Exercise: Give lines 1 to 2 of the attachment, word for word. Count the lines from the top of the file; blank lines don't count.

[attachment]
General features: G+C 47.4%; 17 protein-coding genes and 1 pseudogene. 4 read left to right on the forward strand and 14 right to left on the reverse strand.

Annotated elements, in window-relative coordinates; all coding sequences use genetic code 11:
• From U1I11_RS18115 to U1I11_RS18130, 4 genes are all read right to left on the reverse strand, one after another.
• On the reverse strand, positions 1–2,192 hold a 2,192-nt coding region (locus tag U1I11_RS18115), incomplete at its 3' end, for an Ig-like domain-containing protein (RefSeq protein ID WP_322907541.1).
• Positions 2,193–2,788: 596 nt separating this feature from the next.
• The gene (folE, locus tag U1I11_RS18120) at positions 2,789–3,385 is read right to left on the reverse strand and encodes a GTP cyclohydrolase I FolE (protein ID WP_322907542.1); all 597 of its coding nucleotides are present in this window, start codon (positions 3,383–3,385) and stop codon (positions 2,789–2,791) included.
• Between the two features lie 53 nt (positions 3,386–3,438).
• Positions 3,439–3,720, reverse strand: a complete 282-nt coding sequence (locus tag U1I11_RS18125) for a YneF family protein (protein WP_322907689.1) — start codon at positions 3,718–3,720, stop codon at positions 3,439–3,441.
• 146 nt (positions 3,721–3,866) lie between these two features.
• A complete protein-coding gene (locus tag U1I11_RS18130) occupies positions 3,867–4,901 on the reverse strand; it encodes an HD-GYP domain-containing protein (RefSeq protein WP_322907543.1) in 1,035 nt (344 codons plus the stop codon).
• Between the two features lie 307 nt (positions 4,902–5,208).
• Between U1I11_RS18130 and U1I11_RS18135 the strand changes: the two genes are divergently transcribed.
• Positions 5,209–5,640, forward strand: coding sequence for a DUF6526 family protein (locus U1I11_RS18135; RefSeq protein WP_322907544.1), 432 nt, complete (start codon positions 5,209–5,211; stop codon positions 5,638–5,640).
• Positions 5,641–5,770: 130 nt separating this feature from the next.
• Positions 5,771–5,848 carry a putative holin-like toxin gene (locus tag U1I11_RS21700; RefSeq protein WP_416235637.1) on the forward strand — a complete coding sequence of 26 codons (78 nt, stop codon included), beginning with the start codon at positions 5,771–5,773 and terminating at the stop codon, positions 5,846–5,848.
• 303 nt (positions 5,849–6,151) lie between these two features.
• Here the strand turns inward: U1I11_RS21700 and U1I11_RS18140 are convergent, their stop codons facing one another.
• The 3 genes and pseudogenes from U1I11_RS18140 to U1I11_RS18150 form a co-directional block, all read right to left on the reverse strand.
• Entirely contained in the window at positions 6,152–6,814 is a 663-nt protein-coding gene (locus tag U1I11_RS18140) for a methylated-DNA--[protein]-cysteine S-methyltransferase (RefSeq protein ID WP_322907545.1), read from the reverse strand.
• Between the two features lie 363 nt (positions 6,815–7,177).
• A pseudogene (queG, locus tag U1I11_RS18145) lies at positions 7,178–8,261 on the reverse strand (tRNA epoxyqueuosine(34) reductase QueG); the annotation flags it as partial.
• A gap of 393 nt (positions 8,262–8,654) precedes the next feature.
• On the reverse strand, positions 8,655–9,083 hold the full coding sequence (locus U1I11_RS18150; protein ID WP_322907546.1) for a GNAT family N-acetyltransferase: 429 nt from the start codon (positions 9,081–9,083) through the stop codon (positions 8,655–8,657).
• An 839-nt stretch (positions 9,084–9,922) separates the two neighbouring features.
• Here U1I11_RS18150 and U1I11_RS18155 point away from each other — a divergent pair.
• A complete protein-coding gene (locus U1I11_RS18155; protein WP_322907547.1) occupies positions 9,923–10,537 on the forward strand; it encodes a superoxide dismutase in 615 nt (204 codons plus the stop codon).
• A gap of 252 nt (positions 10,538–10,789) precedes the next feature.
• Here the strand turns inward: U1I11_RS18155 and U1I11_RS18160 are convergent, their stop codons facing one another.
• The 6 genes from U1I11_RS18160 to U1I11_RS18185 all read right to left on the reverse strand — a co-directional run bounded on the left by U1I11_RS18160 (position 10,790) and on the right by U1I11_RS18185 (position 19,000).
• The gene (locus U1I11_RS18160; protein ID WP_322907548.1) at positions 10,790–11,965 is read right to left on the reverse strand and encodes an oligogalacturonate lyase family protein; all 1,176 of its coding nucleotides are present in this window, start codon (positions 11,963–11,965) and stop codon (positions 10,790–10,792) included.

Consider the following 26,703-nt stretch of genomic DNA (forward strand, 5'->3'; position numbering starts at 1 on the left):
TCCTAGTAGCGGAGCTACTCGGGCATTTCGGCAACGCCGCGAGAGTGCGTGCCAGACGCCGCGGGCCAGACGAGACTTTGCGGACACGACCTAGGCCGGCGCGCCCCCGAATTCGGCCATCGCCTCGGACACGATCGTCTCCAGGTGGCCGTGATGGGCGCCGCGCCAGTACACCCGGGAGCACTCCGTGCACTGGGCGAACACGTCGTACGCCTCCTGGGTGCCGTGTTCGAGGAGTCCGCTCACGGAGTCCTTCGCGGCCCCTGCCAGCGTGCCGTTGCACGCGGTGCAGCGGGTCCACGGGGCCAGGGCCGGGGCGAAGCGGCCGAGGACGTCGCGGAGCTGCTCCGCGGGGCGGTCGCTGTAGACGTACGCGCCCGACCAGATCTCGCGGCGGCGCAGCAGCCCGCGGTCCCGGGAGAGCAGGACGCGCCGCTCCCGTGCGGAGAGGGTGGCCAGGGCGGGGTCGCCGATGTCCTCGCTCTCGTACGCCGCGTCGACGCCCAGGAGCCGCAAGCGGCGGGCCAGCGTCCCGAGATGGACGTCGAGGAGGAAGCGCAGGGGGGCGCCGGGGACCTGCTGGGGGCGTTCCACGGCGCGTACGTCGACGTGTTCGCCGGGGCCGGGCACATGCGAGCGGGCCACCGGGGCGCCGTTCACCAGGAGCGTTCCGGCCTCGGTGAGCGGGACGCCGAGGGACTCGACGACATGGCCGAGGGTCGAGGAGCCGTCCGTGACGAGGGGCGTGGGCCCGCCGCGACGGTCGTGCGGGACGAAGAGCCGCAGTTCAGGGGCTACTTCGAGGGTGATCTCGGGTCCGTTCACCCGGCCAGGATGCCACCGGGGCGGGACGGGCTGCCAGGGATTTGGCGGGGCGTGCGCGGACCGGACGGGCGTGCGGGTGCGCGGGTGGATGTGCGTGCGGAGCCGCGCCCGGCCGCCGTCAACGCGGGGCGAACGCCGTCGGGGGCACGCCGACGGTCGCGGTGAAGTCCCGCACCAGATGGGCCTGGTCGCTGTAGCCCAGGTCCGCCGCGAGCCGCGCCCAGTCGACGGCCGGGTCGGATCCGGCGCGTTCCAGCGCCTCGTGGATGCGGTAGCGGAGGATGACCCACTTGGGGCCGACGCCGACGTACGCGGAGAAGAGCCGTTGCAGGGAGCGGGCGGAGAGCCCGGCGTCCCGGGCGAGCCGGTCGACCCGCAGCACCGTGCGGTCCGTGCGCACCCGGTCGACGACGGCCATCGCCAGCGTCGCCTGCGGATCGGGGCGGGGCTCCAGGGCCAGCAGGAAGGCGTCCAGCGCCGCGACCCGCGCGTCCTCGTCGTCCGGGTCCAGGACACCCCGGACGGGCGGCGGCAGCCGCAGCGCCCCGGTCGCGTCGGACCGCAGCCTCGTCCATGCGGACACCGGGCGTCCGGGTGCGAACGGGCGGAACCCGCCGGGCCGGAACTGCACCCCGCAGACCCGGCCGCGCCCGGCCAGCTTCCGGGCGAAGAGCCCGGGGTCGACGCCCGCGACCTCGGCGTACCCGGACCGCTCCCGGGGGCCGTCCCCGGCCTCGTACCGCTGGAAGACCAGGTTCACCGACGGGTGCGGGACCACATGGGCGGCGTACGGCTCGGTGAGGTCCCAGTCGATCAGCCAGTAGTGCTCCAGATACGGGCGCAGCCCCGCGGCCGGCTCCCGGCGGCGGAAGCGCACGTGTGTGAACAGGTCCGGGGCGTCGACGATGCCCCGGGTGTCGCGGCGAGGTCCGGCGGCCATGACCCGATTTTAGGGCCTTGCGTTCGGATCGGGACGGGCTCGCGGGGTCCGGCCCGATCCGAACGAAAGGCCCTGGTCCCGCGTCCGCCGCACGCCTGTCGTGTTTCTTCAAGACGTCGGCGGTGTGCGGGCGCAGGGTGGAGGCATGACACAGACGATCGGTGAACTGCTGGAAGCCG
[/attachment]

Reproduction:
General features: G+C 47.4%; 17 protein-coding genes and 1 pseudogene. 4 read left to right on the forward strand and 14 right to left on the reverse strand.

Annotated elements, in window-relative coordinates; all coding sequences use genetic code 11: